Johnson, Guy (DNB00)
|←Johnson, George William||Dictionary of National Biography, 1885-1900, Volume 30
|Johnson, Harry John→|
JOHNSON, GUY (1740?–1788), American loyalist and militia colonel, a nephew of Sir William Johnson [q. v.], was born in Ireland about 1740. He served with the American provincial troops against the French in 1757, and commanded a company of rangers under Jeffrey Amherst [q. v.] in 1759–60. He became one of Sir William Johnson's assistants in the Indian department, and on Sir William's death in 1774 was provisionally appointed his successor by General Gage, at the express desire of the Indians. He was confirmed as superintendent of the Indian department by the home government.
Johnson lived in great affluence at Guy Hall, Tryon county, New York, where his intemperate loyalty is said to have precipitated the revolutionary troubles. He returned to Staten Island, after a visit to England, in August 1776. His estates were confiscated by the Americans, but through the war he continued to act as superintendent of the Indian department. In 1778–9 he appears to have been in New York, awaiting passage to Quebec. In a letter to a correspondent in England he refers to the terror caused by the Indian raids on the frontier as calculated to divert the rebel forces from the seat of war (Add. MS. 34323, f. 20). In another he speaks of having been manager of a theatre in New York (the old theatre in John Street) during the winter of 1778, and of having acted in one of Colman's plays, whereby he cleared five hundred dollars for the benefit of the soldiers' widows and orphans (ib. f. 26). Afterwards he appears to have reached Quebec, and he was associated with the operations of Joseph Brant and the Mohawks against the Americans under General Sullivan. In 1783 he was replaced by his brother-in-law, Sir John Johnson, bart., who was made inspector-general of the Indians. Guy Johnson thereupon came to London to urge his claims against the government. He died, it is said in poverty, in the Haymarket, London, on 5 March 1788. The accounts of the Indian department for part of Johnson's tenure of office in 1777–83 are now in the British Museum, forming Add. MSS. 20769– –20770. His correspondence with General Frederick Haldimand [q. v.] is among the Haldimand MSS., and a register thereof forms Add. MS. 21766. Some private letters dated in 1774–9 are in Add. MS. 24323, ff. 11, 14, 20, 22, 26.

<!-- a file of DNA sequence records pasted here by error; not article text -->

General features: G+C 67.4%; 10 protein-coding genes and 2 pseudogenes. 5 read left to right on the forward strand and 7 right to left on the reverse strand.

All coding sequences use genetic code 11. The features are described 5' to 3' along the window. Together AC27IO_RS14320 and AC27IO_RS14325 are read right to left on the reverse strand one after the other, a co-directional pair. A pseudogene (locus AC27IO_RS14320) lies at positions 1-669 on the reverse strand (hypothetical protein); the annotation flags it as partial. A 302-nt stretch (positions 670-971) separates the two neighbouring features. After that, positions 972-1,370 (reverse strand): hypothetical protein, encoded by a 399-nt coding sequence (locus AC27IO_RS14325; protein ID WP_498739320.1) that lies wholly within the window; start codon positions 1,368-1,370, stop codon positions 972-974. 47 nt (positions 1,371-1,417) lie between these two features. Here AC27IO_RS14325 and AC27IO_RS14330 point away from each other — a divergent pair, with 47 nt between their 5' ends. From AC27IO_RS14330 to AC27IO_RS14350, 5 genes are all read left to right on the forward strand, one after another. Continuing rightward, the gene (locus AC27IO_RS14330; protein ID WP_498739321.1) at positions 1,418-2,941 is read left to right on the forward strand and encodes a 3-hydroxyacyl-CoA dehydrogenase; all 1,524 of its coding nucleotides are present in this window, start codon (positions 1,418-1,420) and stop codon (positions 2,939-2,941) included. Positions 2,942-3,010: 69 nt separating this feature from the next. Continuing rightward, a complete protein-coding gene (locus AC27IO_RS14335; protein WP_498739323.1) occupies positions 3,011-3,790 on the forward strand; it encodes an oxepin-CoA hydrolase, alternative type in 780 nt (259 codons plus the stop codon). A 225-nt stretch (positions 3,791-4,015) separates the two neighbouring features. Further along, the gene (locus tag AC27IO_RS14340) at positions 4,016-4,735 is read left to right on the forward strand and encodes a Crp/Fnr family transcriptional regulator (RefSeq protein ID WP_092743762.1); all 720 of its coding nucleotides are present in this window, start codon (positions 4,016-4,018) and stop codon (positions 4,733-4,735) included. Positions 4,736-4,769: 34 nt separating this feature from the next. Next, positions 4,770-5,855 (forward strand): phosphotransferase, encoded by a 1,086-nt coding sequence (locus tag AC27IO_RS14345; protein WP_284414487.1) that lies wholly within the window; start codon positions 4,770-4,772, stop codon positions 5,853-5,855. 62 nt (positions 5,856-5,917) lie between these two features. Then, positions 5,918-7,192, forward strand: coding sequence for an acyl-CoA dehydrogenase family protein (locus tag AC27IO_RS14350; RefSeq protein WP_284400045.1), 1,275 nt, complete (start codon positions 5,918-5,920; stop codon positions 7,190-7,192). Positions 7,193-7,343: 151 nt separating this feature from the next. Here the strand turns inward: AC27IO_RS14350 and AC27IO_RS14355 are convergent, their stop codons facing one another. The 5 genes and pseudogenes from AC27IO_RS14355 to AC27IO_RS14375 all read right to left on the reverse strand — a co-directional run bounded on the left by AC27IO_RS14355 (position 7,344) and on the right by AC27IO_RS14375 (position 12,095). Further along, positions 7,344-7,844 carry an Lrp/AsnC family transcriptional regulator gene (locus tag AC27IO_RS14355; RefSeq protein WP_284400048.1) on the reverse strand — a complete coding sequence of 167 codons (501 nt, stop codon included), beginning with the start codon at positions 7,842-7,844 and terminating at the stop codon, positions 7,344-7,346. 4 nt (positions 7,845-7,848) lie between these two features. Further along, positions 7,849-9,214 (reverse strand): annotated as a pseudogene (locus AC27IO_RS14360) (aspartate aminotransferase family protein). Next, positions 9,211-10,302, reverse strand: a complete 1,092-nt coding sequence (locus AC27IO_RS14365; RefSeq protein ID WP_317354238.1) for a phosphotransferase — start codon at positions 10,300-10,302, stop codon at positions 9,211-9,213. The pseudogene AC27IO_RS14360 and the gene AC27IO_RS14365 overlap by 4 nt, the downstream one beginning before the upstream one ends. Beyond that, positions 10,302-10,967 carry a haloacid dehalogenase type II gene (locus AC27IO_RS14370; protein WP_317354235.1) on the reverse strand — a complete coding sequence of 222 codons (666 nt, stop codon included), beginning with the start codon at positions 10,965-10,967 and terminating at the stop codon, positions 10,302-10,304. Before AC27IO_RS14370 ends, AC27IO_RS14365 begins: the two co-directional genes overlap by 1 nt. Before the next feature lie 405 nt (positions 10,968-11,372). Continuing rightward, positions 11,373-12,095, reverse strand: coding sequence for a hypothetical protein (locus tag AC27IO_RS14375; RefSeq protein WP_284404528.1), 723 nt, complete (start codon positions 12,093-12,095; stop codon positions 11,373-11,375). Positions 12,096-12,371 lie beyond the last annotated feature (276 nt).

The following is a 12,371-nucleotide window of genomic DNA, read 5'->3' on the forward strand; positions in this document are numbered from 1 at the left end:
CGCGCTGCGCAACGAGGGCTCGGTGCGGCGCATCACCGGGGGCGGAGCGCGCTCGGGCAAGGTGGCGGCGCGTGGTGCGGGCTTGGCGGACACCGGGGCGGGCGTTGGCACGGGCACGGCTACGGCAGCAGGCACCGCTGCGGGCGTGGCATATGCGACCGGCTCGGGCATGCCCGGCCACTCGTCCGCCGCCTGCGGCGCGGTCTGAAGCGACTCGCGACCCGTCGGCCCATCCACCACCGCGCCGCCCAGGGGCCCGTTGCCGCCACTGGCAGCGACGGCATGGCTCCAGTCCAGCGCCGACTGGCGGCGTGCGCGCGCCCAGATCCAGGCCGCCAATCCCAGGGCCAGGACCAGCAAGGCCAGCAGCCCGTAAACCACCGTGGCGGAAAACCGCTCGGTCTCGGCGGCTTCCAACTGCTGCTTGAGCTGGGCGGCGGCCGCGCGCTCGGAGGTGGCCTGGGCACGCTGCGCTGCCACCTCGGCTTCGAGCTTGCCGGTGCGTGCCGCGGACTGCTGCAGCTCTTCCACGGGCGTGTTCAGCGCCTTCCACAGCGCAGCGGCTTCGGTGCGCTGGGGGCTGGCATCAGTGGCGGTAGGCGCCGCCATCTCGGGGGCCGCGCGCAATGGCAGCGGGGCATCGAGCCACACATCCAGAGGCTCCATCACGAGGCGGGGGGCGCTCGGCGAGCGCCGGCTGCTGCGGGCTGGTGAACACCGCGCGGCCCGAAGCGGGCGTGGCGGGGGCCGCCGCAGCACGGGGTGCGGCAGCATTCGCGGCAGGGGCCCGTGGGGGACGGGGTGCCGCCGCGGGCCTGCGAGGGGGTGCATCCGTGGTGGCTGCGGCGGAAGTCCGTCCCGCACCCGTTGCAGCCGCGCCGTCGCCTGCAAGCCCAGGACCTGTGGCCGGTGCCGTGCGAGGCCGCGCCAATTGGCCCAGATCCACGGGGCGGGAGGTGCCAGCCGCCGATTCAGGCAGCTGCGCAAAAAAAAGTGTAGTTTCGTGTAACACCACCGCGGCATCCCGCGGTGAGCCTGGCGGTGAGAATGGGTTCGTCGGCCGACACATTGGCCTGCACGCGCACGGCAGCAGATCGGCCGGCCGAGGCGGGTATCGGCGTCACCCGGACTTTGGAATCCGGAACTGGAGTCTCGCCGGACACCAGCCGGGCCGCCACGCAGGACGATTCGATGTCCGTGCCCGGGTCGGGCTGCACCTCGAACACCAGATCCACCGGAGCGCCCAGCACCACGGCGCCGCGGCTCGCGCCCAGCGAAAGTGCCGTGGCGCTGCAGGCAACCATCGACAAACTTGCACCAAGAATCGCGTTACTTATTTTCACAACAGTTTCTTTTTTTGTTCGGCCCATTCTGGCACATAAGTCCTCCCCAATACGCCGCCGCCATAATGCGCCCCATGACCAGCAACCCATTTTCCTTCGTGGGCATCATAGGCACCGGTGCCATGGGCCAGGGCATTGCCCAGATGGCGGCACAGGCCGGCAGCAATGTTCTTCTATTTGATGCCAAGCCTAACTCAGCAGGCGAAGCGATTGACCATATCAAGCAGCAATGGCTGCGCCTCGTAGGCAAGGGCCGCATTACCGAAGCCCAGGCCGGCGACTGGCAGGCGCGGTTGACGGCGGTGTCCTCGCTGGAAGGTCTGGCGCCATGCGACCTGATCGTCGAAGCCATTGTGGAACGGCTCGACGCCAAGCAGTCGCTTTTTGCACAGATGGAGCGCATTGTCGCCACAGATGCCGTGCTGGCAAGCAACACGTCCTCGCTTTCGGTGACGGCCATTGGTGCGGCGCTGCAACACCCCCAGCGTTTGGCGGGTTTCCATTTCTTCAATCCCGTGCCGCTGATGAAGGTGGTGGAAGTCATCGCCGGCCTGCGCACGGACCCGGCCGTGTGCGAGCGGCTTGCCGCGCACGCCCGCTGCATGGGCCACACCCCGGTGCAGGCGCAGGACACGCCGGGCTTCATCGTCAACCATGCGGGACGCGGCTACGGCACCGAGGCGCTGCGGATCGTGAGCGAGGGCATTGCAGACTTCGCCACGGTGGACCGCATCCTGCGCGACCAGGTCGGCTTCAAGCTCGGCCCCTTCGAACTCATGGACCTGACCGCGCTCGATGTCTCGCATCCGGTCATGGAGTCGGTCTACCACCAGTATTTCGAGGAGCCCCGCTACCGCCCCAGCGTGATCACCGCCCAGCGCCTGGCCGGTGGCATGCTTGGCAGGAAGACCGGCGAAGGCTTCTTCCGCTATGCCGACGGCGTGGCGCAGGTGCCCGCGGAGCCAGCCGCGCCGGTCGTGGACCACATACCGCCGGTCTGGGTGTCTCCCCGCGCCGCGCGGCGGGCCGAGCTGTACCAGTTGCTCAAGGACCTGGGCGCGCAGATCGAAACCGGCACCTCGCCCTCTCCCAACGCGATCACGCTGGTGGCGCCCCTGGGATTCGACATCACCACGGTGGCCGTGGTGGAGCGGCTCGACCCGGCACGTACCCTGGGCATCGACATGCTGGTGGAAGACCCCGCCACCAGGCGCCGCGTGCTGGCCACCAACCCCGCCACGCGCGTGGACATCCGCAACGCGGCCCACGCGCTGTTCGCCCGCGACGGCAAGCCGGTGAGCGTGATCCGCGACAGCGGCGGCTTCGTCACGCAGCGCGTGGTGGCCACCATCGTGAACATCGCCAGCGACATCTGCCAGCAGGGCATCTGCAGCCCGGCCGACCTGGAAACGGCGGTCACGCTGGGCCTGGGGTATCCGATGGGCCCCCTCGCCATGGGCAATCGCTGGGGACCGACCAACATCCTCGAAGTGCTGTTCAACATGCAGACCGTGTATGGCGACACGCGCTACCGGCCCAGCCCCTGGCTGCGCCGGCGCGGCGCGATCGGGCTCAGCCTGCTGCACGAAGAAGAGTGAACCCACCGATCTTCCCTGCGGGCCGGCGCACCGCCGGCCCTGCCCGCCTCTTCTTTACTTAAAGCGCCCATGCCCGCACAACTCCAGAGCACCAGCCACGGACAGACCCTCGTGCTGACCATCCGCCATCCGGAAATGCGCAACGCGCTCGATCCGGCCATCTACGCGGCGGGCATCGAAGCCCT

Johnson married in 1763 his cousin Mary, daughter of Sir William Johnson.[Foster's Baronetage, under ‘Johnson of Twickenham, Middlesex;’ W. L. Stone's Life of Sir William Johnson (Albany, New York, 1885), 2 vols.; Seilhamer's Hist. of the American Stage, vol. ii. (New York, 1889), containing curious particulars of the ‘Military Thespians’ of 1775–1780, but makes no mention of Johnson; Drake's American Biog.; Bancroft's Hist. United States, vols. iv. v.; Brit. Mus. Add. MSS. ut supra; Gent. Mag. vol. lviii. pt. i. p. 275.]